“Hypnotism is a powerful force that can’t be kidded around with as though it was a harmless little parlor game.”
While being hypnotized by Dr. Morey Bernstein (Louis Hayward), housewife Ruth Simmons (Teresa Wright) experiences a past life as Irishwoman Bridey Murphy.
In 1956, Dr. Morey Bernstein published a best-selling book about his experiences with the medical use of hypnosis, as well as his unintentional past-life regression of housewife Ruth Simmons into a 19th century Irishwoman named “Bridey Murphy”. This film adaptation of Bernstein’s book comes across as overly talky and hopelessly dated (when Simmons asks her husband for “permission” to be regressed, for instance, nobody bats an eye), yet surprisingly entertaining in its own limited way. Regardless of your beliefs concerning the possibility of past lives, it’s fascinating to watch the supine Simmons — well-played by a short-haired Teresa Wright — conjuring up the mundane details of “her” existence 150 years earlier. Simmons’ words are taken directly from the original transcripts of her sessions with Bernstein (published in the book), and are all the more convincing for their lack of overt drama — Simmons-as-Murphy “remembers” dancing a jig, being punished for peeling paint off her bed as a child, and wandering the heavens after her death.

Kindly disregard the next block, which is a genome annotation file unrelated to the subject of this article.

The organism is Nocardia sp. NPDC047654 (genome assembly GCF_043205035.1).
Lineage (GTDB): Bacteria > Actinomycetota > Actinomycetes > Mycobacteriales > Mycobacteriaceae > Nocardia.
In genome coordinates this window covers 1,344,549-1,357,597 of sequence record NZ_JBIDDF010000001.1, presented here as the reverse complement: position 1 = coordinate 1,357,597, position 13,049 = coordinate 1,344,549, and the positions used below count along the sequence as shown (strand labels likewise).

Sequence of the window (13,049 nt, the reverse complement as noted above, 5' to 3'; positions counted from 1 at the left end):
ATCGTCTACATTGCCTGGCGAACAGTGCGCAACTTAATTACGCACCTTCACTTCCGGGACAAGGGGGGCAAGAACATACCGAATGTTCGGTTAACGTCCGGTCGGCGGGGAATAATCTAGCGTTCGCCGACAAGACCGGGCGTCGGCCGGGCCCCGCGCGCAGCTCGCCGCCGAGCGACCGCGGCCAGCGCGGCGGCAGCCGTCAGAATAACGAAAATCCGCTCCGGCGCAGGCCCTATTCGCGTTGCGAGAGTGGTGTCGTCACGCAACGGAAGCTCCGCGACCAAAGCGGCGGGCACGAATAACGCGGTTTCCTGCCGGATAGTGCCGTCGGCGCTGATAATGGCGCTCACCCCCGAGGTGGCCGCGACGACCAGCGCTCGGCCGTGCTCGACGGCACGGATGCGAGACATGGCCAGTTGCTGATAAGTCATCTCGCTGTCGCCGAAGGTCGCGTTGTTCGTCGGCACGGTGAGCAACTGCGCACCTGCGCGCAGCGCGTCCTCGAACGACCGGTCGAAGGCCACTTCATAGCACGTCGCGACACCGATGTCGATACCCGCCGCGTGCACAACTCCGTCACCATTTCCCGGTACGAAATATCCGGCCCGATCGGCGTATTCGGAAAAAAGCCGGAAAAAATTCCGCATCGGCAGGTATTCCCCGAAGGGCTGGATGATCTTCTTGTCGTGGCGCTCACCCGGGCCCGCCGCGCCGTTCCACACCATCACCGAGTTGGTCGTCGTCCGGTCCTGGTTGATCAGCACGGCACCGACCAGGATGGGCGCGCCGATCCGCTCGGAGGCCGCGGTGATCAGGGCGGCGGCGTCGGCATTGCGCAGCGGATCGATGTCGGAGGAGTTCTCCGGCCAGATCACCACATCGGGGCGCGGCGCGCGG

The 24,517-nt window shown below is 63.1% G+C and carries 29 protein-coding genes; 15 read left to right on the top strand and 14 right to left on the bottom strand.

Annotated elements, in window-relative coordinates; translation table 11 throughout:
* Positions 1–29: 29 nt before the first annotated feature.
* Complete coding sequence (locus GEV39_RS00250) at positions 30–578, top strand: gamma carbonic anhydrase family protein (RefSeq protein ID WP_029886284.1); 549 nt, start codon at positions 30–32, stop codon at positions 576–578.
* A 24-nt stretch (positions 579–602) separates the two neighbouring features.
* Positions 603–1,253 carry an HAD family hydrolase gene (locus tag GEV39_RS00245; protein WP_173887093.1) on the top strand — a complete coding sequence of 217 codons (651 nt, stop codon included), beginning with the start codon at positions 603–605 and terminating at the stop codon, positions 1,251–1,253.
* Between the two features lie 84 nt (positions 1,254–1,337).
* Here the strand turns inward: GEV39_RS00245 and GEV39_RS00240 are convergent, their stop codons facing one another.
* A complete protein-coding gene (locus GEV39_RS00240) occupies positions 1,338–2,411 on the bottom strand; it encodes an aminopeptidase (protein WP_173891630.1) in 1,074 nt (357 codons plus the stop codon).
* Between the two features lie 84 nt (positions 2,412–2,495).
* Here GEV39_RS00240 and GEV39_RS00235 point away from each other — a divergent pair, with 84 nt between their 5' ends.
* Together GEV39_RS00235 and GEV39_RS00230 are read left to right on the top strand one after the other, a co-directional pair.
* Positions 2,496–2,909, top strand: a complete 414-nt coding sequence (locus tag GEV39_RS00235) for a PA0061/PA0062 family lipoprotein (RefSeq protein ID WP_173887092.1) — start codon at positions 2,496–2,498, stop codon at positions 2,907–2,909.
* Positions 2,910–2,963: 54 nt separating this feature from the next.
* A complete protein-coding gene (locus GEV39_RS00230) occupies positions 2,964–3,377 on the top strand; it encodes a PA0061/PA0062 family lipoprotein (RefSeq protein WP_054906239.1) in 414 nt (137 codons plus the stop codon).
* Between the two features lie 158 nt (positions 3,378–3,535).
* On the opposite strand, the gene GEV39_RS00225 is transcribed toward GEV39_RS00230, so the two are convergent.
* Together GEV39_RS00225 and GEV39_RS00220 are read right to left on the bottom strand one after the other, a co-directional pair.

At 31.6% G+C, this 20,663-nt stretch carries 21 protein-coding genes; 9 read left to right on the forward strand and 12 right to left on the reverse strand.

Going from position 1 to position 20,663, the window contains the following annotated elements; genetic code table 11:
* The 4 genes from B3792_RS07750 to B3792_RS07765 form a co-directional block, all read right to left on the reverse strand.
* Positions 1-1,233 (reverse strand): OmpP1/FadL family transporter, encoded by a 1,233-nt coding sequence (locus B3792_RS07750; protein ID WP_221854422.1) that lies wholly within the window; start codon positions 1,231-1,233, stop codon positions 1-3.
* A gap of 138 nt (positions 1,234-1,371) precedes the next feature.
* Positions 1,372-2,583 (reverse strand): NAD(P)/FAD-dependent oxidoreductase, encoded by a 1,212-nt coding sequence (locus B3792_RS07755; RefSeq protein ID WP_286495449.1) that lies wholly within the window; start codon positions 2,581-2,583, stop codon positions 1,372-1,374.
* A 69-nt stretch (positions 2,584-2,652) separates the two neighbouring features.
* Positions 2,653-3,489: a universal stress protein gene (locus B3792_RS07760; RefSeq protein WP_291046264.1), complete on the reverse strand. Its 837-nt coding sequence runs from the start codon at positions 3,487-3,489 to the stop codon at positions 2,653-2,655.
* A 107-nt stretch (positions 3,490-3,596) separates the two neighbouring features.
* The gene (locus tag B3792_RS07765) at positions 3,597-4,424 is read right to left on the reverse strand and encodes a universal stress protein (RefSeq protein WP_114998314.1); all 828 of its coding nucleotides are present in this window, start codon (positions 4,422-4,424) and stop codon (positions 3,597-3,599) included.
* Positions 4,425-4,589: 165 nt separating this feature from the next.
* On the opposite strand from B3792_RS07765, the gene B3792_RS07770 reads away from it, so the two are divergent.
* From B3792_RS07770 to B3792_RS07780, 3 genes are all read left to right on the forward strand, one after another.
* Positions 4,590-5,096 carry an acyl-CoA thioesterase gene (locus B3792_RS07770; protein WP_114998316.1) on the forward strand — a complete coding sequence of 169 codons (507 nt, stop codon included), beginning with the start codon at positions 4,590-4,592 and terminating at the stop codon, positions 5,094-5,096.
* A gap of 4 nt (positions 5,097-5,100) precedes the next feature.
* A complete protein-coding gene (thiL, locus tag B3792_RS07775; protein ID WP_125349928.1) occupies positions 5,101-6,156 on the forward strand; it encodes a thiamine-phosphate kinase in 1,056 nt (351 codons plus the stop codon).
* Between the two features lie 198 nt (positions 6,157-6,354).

Unfortunately, despite its title, very little time in the film is spent actually searching for “Bridey Murphy”; given the wealth of details Bernstein pries out of Simmons, I expected a lengthy detective hunt in Ireland, and some kind of a resolution (however dissatisfying) to the mystery of this young woman’s existence. Instead, the film’s denouement centers on the melodramatic issue of whether or not Simmons will be able to snap out of her final regression — thus emphasizing once again the film’s moral that hypnosis is a “powerful force”, and not to be taken lightly.
Redeeming Qualities and Moments:
- Teresa Wright’s compelling performance as Ruth Simmons and “Bridey Murphy”
- The surprisingly effective “flashback” scenes of Bridey’s life in Ireland
No. This curiosity is very much a product of its time, and will only be of interest either to fans of Teresa Wright or believers in past life regression.